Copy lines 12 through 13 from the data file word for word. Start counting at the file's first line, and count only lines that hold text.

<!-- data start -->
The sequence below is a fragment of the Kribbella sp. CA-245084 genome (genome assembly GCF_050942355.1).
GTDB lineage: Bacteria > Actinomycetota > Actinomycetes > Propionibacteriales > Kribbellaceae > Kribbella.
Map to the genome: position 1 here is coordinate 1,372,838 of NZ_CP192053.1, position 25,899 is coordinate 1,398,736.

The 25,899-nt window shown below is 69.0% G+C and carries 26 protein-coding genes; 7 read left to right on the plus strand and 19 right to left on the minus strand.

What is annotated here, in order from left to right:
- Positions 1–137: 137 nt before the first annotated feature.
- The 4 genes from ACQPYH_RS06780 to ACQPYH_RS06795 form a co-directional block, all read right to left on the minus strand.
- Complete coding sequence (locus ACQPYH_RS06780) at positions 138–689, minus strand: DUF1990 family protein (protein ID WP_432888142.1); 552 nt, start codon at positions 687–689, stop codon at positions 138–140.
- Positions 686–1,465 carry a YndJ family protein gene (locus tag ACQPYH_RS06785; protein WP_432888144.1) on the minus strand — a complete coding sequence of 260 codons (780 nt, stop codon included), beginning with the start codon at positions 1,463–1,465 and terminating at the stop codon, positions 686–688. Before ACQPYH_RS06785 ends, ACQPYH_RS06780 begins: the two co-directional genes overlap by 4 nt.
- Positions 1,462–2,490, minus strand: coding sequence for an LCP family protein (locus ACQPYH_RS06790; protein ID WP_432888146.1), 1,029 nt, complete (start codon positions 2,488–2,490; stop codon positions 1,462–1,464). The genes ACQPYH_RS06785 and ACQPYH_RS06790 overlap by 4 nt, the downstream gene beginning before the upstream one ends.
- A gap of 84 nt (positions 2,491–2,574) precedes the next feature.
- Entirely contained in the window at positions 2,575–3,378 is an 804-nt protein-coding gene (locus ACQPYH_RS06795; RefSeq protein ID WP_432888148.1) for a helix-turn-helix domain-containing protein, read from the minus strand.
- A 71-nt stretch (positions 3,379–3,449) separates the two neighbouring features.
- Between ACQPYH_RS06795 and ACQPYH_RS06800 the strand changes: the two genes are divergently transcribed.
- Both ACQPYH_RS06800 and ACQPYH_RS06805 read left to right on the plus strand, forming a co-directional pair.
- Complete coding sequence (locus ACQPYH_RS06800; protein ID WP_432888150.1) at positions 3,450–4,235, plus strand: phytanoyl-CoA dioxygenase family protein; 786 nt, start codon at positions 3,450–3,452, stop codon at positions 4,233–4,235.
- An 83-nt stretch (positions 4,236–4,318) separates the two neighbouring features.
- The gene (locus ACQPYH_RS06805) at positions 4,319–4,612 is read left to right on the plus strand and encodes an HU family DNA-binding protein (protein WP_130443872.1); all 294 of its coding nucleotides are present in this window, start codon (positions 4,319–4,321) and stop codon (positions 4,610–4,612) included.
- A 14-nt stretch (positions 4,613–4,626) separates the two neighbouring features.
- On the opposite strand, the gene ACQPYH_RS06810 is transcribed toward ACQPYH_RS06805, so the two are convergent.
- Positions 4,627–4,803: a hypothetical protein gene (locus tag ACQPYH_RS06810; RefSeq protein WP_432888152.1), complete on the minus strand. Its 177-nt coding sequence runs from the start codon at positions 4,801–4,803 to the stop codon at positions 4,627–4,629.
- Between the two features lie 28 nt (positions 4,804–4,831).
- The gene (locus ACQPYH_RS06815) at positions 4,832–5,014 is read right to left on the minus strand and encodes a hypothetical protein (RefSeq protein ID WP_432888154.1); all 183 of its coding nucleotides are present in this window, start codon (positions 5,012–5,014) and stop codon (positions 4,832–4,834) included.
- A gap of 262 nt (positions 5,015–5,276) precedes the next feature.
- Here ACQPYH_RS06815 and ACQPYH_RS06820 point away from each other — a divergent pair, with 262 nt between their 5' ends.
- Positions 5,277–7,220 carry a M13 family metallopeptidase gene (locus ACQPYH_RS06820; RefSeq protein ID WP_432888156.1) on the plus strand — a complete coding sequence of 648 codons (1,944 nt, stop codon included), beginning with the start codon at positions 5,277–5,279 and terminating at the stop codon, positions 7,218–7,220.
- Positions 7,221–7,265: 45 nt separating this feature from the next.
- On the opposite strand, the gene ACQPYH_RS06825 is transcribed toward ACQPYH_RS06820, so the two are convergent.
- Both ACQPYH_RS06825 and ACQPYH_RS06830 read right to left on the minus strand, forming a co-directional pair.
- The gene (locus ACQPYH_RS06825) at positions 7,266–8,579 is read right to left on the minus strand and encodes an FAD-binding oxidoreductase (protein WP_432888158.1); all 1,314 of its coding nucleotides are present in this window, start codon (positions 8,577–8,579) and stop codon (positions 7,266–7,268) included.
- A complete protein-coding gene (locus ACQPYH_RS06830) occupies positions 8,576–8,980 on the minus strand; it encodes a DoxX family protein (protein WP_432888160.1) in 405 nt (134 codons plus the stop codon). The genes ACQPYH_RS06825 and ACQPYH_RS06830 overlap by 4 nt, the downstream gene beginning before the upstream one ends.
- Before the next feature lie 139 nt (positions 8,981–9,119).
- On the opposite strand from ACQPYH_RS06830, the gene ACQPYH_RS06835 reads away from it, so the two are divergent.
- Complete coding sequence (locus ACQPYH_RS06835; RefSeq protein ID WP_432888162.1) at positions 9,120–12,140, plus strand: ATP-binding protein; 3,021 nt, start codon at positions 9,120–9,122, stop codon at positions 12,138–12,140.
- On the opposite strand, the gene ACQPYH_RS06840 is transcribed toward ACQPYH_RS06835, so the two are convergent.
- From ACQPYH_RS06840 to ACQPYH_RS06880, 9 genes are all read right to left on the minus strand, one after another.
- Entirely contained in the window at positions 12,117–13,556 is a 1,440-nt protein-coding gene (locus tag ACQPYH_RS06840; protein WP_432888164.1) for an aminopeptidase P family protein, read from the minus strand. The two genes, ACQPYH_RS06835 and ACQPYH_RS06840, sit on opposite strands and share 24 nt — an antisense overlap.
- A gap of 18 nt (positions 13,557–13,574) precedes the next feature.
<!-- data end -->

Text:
- Entirely contained in the window at positions 2,575–3,378 is an 804-nt protein-coding gene (locus ACQPYH_RS06795; RefSeq protein ID WP_432888148.1) for a helix-turn-helix domain-containing protein, read from the minus strand.
- A 71-nt stretch (positions 3,379–3,449) separates the two neighbouring features.